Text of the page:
leomie anderson calls attention to the backstage struggle of black models
"Why can a white model confidently sit in anyone's chair and feel confident they'll look okay but black models have to worry?"
The ongoing struggle for diversity on the runway is well documented. But earning a place on the runway is only half the struggle for models of color. Once backstage they frequently have to deal with makeup artists and hairstylists who are often wholly ill-equipped to work with darker skin and natural hair.
Yesterday Leomie Anderson, a Victoria's Secret model who has this season walked for Sophie Theallet, Jeremy Scott, Maiyet, and Reem Acra, became the latest in a string of high-profile models to call to attention this pervasive phenomenon. Anderson was backstage at a New York Fashion Week show when she was handed off to a makeup artist who, shocker, had only pale foundations. In other words, an incomplete makeup kit.
"Why is it that the black makeup artists are busy with blonde white girls and slaying their makeup and I have to supply my own foundation," Anderson tweeted. "Why is there more white makeup artists backstage than black when when black ones can do ALL races makeup?? Why can a white model confidentially sit in anyone's chair and feel confident they'll look okay but black models have to worry?"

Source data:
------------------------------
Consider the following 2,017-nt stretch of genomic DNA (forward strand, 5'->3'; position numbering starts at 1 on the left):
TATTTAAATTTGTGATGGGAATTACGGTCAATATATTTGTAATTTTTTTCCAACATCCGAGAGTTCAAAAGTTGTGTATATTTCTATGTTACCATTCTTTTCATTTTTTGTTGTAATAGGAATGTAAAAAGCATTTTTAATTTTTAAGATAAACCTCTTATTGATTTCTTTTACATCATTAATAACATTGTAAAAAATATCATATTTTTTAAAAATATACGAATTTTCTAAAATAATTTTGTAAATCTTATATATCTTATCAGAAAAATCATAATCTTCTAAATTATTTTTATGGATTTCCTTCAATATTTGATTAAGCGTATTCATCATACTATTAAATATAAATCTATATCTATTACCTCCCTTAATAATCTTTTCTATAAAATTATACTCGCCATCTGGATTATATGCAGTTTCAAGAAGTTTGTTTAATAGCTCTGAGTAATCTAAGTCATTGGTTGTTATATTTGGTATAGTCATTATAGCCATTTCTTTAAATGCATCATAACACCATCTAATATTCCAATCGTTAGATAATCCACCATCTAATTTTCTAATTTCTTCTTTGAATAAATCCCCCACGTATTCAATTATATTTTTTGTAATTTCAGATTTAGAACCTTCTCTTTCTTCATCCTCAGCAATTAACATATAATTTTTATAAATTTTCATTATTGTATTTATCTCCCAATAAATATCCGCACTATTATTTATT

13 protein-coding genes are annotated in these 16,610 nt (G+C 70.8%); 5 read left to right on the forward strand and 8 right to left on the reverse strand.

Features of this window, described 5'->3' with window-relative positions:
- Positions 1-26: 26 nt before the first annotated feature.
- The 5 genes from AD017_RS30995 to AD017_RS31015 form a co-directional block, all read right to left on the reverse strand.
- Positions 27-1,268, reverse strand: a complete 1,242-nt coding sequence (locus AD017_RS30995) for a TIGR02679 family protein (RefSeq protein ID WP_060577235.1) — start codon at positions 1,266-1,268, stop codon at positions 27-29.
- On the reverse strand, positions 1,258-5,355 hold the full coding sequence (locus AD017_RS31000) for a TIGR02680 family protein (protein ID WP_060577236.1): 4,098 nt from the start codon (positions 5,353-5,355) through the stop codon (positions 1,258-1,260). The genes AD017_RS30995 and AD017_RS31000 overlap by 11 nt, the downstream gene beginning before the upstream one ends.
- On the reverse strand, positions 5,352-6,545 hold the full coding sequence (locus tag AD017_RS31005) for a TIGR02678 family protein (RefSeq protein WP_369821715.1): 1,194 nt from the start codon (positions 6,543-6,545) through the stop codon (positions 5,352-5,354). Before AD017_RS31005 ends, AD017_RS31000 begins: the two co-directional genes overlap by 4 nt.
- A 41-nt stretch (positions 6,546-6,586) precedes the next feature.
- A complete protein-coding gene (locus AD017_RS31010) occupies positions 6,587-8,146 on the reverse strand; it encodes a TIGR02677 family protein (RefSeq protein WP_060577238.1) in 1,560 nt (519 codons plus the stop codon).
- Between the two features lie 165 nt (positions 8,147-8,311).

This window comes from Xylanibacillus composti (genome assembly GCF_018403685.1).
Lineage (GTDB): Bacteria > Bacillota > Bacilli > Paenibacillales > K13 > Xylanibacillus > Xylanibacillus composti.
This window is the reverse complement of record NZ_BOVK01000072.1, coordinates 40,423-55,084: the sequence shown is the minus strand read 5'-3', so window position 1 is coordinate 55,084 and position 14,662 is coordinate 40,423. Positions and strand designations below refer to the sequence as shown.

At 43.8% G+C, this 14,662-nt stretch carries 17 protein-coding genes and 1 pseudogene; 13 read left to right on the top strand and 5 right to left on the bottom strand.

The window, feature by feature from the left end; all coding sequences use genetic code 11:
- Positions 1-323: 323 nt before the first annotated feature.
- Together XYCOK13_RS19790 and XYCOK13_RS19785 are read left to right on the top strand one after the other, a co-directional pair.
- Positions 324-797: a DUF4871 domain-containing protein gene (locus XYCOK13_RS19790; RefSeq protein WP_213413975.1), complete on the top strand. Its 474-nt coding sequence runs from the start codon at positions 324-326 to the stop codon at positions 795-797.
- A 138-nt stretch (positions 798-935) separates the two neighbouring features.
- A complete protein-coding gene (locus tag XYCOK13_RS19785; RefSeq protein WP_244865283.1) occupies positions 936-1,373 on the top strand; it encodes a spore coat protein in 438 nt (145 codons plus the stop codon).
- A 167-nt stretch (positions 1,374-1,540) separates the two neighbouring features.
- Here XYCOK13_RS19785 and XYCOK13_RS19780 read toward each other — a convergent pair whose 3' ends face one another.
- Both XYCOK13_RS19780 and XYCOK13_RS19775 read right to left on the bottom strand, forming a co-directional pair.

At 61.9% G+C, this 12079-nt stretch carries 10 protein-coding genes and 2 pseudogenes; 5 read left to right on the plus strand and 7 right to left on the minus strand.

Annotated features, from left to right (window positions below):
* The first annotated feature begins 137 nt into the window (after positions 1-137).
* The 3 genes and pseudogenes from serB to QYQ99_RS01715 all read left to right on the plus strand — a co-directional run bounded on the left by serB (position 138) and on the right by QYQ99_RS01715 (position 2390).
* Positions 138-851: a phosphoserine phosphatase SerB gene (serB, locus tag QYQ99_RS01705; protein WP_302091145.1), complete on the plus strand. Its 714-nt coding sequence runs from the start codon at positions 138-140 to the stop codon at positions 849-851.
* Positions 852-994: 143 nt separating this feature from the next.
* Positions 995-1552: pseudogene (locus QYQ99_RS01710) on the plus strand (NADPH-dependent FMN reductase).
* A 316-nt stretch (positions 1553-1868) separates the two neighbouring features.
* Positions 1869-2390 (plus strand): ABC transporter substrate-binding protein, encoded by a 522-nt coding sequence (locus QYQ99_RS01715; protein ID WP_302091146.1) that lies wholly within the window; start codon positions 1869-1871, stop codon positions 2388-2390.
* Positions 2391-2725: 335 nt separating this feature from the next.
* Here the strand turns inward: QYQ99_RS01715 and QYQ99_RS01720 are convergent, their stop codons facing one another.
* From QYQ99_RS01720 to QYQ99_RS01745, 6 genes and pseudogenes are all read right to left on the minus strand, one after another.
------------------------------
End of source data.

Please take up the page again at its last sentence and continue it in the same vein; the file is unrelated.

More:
Anderson even tweeted bleak photo evidence of the twelve different light-toned foundation shades and one darker one that the makeup artist had thought sufficient to get her through the day. Fellow model Lameka Fox chimed in to document her own struggle, tweeting "Preach! when I have my hair done at shows it takes 2-4 & I'm not fully black & I have a keratin treatment it's ridiculous."
Anderson's rant is depressingly similar to that of South Sudanese beauty Nykhor Paul, who last year put the industry on blast in a powerful Instagram post. "Just because you only book a few of us doesn't mean you have the right to make us look ratchet," she wrote. "I'm tired of complaining about not getting book as a black model and I'm definitely super tired of apologizing for my blackness!!!! Fashion is art, art is never racist it should be inclusive of all not only white people, shit we started fashion in Africa and you modernize and copy it! Why can't we be part of fashion fully and equally?"
Jourdan Dunn has also called out industry racism by condemning the phenomenon of applauding designers when they cast one woman of color. Then of course there's the ongoing endeavor of Bethann Hardison via her Balance Diversity campaign. Evidently it's not just designers who need a refresher course on inclusivity.
Text Hannah Ongley
Image via Instagram